to stand against the devil. For what do you think has hitherto
accomplished such great things, has checked or quelled the counsels,
purposes, murder, and riot of our enemies, whereby the devil thought to
crush us, together with the Gospel, except that the prayer of a few
godly men intervened like a wall of iron on our side? They should else
have witnessed a far different tragedy, namely, how the devil would
have destroyed all Germany in its own blood. But now they may
confidently deride it and make a mock of it, however, we shall
nevertheless be a match both for themselves and the devil by prayer
alone, if we only persevere diligently and not become slack. For
whenever a godly Christian prays: Dear Father let Thy will be done, God
speaks from on high and says: Yes, dear child, it shall be so, in spite
of the devil and all the world.

Let this be said as an exhortation, that men may learn, first of all,
to esteem prayer as something great and precious, and to make a proper
distinction between babbling and praying for something. For we by no
means reject prayer, but the bare, useless howling and murmuring we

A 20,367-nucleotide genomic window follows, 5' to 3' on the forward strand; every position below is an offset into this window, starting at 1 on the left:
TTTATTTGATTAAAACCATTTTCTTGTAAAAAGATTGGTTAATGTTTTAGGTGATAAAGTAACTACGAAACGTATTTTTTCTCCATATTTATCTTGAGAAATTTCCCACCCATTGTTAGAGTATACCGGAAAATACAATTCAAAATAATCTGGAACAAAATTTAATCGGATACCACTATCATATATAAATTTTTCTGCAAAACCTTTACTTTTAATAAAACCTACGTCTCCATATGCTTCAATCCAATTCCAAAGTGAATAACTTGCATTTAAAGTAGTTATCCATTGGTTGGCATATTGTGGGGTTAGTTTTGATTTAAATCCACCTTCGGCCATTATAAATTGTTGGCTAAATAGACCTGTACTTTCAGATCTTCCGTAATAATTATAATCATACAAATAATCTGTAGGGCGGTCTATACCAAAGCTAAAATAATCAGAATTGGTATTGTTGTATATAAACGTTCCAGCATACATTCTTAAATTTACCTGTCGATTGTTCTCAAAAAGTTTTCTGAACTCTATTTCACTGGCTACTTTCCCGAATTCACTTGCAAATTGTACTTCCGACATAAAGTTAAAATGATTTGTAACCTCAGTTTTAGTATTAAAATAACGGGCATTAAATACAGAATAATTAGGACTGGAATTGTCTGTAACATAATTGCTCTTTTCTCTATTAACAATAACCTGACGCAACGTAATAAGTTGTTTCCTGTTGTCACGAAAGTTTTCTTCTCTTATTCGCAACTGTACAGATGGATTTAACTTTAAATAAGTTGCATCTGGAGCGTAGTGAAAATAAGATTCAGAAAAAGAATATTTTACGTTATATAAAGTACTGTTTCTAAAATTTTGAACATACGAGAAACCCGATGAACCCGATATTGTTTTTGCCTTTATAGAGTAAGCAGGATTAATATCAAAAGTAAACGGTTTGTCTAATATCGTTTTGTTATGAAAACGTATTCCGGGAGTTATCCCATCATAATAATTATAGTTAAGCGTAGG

reject, as Christ Himself also rejects and prohibits long palavers. Now
we shall most briefly and clearly treat of the Lord's Prayer. Here
there is comprehended in seven successive articles, or petitions, every
need which never ceases to relate to us, and each so great that it
ought to constrain us to keep praying it all our lives.

The First Petition.

Hallowed be Thy name.

This is, indeed, somewhat obscure, and not expressed in good German,
for in our mother-tongue we would say: Heavenly Father, help that by
all means Thy name may be holy. But what is it to pray that His name
may be holy? Is it not holy already? Answer: Yes, it is always holy in
its nature, but in our use it is not holy. For God's name was given us
when we became Christians and were baptized, so that we are called
children of God and have the Sacraments by which He so incorporates us
in Himself that everything which is God's must serve for our use.

Here now the great need exists for which we ought to be most
concerned, that this name have its proper honor, be esteemed holy and
sublime as the greatest treasure and sanctuary that we have; and that
as godly children we pray that the name of God, which is already holy
in heaven, may also be and remain holy with us upon earth and in all
the world.